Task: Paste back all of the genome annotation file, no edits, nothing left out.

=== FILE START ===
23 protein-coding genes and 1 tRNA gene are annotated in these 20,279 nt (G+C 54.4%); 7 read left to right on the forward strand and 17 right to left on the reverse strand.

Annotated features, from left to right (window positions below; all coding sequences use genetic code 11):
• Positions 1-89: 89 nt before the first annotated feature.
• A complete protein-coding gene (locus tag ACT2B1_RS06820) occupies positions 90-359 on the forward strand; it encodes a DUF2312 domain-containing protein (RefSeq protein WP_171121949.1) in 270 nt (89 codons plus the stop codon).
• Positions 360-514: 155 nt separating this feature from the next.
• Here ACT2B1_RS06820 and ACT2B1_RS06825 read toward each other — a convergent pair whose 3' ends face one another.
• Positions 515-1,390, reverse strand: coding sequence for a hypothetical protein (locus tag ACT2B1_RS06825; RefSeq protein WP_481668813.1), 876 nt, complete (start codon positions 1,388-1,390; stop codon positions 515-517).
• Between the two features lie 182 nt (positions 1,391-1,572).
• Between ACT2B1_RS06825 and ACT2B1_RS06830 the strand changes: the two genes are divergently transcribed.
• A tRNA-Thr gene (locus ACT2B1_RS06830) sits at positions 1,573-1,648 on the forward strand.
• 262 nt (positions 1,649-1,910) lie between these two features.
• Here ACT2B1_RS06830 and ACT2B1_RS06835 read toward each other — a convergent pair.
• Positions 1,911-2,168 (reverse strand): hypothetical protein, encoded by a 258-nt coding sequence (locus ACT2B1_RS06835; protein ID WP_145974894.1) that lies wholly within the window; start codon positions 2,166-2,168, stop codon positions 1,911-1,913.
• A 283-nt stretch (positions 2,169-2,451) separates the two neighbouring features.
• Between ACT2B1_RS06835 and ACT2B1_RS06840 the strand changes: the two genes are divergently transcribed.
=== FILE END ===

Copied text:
23 protein-coding genes and 1 tRNA gene are annotated in these 20,279 nt (G+C 54.4%); 7 read left to right on the forward strand and 17 right to left on the reverse strand.

Annotated features, from left to right (window positions below; all coding sequences use genetic code 11):
• Positions 1-89: 89 nt before the first annotated feature.
• A complete protein-coding gene (locus tag ACT2B1_RS06820) occupies positions 90-359 on the forward strand; it encodes a DUF2312 domain-containing protein (RefSeq protein WP_171121949.1) in 270 nt (89 codons plus the stop codon).
• Positions 360-514: 155 nt separating this feature from the next.
• Here ACT2B1_RS06820 and ACT2B1_RS06825 read toward each other — a convergent pair whose 3' ends face one another.
• Positions 515-1,390, reverse strand: coding sequence for a hypothetical protein (locus tag ACT2B1_RS06825; RefSeq protein WP_481668813.1), 876 nt, complete (start codon positions 1,388-1,390; stop codon positions 515-517).
• Between the two features lie 182 nt (positions 1,391-1,572).
• Between ACT2B1_RS06825 and ACT2B1_RS06830 the strand changes: the two genes are divergently transcribed.
• A tRNA-Thr gene (locus ACT2B1_RS06830) sits at positions 1,573-1,648 on the forward strand.
• 262 nt (positions 1,649-1,910) lie between these two features.
• Here ACT2B1_RS06830 and ACT2B1_RS06835 read toward each other — a convergent pair.
• Positions 1,911-2,168 (reverse strand): hypothetical protein, encoded by a 258-nt coding sequence (locus ACT2B1_RS06835; protein ID WP_145974894.1) that lies wholly within the window; start codon positions 2,166-2,168, stop codon positions 1,911-1,913.
• A 283-nt stretch (positions 2,169-2,451) separates the two neighbouring features.
• Between ACT2B1_RS06835 and ACT2B1_RS06840 the strand changes: the two genes are divergently transcribed.